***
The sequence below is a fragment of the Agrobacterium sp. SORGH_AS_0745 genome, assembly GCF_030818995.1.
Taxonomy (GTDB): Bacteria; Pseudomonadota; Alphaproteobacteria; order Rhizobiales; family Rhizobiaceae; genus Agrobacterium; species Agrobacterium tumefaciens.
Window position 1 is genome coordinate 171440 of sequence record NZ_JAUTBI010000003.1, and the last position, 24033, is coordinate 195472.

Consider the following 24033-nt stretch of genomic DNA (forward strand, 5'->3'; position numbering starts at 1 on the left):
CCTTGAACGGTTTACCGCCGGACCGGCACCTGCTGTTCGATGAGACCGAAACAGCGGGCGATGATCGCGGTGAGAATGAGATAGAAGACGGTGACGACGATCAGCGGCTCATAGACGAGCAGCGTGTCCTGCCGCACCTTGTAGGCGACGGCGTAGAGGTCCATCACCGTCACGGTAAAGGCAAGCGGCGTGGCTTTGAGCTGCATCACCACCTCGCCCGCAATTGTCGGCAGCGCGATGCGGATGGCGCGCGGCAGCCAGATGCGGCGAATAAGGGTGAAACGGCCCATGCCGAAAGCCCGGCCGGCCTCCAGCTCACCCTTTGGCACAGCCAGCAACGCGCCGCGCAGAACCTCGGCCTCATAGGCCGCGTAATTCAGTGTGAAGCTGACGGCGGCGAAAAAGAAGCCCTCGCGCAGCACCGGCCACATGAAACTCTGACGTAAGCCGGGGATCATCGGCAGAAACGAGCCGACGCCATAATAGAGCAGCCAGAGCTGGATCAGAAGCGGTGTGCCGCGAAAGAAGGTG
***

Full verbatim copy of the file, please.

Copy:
The sequence below is a fragment of the Agrobacterium sp. SORGH_AS_0745 genome, assembly GCF_030818995.1.
Taxonomy (GTDB): Bacteria; Pseudomonadota; Alphaproteobacteria; order Rhizobiales; family Rhizobiaceae; genus Agrobacterium; species Agrobacterium tumefaciens.
Window position 1 is genome coordinate 171440 of sequence record NZ_JAUTBI010000003.1, and the last position, 24033, is coordinate 195472.

Consider the following 24033-nt stretch of genomic DNA (forward strand, 5'->3'; position numbering starts at 1 on the left):
CCTTGAACGGTTTACCGCCGGACCGGCACCTGCTGTTCGATGAGACCGAAACAGCGGGCGATGATCGCGGTGAGAATGAGATAGAAGACGGTGACGACGATCAGCGGCTCATAGACGAGCAGCGTGTCCTGCCGCACCTTGTAGGCGACGGCGTAGAGGTCCATCACCGTCACGGTAAAGGCAAGCGGCGTGGCTTTGAGCTGCATCACCACCTCGCCCGCAATTGTCGGCAGCGCGATGCGGATGGCGCGCGGCAGCCAGATGCGGCGAATAAGGGTGAAACGGCCCATGCCGAAAGCCCGGCCGGCCTCCAGCTCACCCTTTGGCACAGCCAGCAACGCGCCGCGCAGAACCTCGGCCTCATAGGCCGCGTAATTCAGTGTGAAGCTGACGGCGGCGAAAAAGAAGCCCTCGCGCAGCACCGGCCACATGAAACTCTGACGTAAGCCGGGGATCATCGGCAGAAACGAGCCGACGCCATAATAGAGCAGCCAGAGCTGGATCAGAAGCGGTGTGCCGCGAAAGAAGGTG